however, you shall not: do anything likely to impair, interfere with or damage or cause harm or distress to any persons, or the network; do anything that will infringe any Intellectual Property Rights or other rights of Mondaq or any third party; or use the Website, Services and/or Content otherwise than in accordance with these Terms; use any trade marks or service marks of Mondaq or the Contributors, or do anything which may be seen to take unfair advantage of the reputation and goodwill of Mondaq or the Contributors, or the Website, Services and/or Content.

Mondaq reserves the right, in its sole discretion, to take any action that it deems necessary and appropriate in the event it considers that there is a breach or threatened breach of the Terms.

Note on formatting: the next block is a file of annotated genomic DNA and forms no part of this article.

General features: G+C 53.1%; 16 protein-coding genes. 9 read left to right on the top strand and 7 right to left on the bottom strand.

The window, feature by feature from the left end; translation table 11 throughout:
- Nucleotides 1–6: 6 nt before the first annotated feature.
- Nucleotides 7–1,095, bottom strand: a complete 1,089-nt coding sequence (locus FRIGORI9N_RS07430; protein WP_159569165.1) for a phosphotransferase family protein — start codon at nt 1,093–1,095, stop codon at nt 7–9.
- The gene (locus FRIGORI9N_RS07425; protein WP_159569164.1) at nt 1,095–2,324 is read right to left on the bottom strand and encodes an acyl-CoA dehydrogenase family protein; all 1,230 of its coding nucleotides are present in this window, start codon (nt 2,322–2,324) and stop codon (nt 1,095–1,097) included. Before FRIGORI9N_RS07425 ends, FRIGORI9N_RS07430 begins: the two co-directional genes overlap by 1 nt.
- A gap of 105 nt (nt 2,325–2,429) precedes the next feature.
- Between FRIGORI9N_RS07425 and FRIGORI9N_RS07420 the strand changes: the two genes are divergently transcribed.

Mondaq’s Rights and Obligations

Unless otherwise expressly set out to the contrary, nothing in these Terms shall serve to transfer from Mondaq to you, any Intellectual Property Rights owned by and/or licensed to Mondaq and all rights, title and interest in and to such Intellectual Property Rights will remain exclusively with Mondaq and/or its licensors.

Mondaq shall use its reasonable endeavours to make the Website and Services available to you at all times, but we cannot guarantee an uninterrupted and fault free service.

Mondaq reserves the right to make changes to the services and/or the Website or part thereof, from time to time, and we may add, remove, modify and/or vary any elements of features and functionalities of the Website or the services.

Mondaq also reserves the right from time to time to monitor your Use of the Website and/or services.

Disclaimer